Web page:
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Self Help

man and woman in boatHealthy Dating Relationships

 

Perhaps no topic is more widely covered in books, films, music, poetry, and art than romantic relationships.  However, not all of what is passed on to us through our cultural history is wisdom. An important part of maintaining a healthy relationship is keeping our expectations of one another, and the relationship, realistic and appropriate. Some unrealistic expectations couples sometimes have are:

 

He/she will meet my every need, will make my life perfect.  This is “Cinderella thinking.”  Waiting for a wonderful person to come along and put everything right is a staple of fairy tales.  The real path towards “happily ever after” begins with capitalizing on your strengths, minimizing your weaknesses and working hard at connecting with someone else.  When you begin to do this, you become ready to welcome someone wonderful into your life to add to your happiness, not create it.

 

He/she will understand me without words, if he/she really loves me, he/she will just know what I need and what I think.   When we become close to someone, we become better at guessing what they need or want, but it is still only a guess.  If you want your needs met, state them clearly, don’t expect mind reading.

 

We will never fight or disagree.  Some of us are raised with the idea that fighting and love are incompatible.  Friction is to be expected when two unique individuals interact on an intimate level.  Different points of view can be an opportunity for growth.  A couple learns to understand each other better, effectively communicate and deepen their intimacy.

 

We will be able to be together 24/7.  Wanting to be with someone you care about is natural. But if you need them with you at all times, ask yourself what is really missing when you are alone.  Often the answer is not your partner, but something inside you.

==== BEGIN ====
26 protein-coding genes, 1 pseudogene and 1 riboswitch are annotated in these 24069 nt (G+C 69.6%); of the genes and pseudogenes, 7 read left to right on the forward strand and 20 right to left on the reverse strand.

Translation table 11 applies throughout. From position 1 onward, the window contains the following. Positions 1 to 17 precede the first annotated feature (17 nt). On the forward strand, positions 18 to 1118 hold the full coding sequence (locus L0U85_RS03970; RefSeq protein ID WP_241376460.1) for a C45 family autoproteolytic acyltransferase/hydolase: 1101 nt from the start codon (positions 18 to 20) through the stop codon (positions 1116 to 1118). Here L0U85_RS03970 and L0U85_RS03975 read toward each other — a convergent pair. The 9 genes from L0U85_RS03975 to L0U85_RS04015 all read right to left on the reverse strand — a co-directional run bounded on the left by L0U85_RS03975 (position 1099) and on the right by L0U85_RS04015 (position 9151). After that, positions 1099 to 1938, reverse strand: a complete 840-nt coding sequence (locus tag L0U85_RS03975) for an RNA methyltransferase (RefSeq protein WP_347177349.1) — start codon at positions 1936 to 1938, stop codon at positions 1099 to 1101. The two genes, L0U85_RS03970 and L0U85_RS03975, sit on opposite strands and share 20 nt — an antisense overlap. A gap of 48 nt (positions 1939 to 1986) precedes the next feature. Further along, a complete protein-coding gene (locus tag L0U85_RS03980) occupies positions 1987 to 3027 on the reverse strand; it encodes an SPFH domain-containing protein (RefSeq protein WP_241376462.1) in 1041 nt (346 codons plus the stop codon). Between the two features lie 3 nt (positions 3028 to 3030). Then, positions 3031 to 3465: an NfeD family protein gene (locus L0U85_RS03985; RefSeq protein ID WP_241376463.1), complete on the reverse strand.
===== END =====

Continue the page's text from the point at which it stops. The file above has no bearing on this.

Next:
If he/she loves me, he/she will change.  Be clear about what qualities you want your partner to have and what faults you are willing to live with.  Then ask yourself if your partner fits your standards.  If not, your options are tomove on to another relationship or change your standards.  Changing your partner into what you want is unrealistic.

 

Think you are doing ok?  What makes the difference between “ok” relationships where nothing is wrong, and one where you are blessed by the presence of the relationship in your life?

  • Have you learned something new about each other lately?
  • Have you nurtured a new interest or skill in yourself and shared it with your partner?
  • Have you been surprised by your partner’s interaction with you, or are you in a predictable rut?
  • Have you introduced something new into the relationship, a thought, an interest, a theory, a viewpoint?
  • Are you supported and even challenged by your partner to grow and change?
  • Are you free to pursue your interests without guilt from your partner?
  • Have you two learned something new together, attended class, joined a study group, picked up a new hobby?
  • Do you feel free to disagree, or do you keep the peace at all costs?
  • Do you share equally in celebrating each person’s successes and victories?
  • Is the level of spiritual intimacy valued along with emotional and physical closeness?

 

Give your relationship a point for each statement you can agree with on most occasions.  The closer to ten, the more closely your relationship comes to fully nurturing the two of you.

couple hugging  

 

Maybe you see a pattern or old habit recurring in your relationship.  If you feel stuck and at a loss as to how to change, talking with a counselor may help.  The Engle Center welcomes the opportunity to talk with students about relationship issues, individually or as a couple.  We are also available to provide premarital counseling for engaged couples.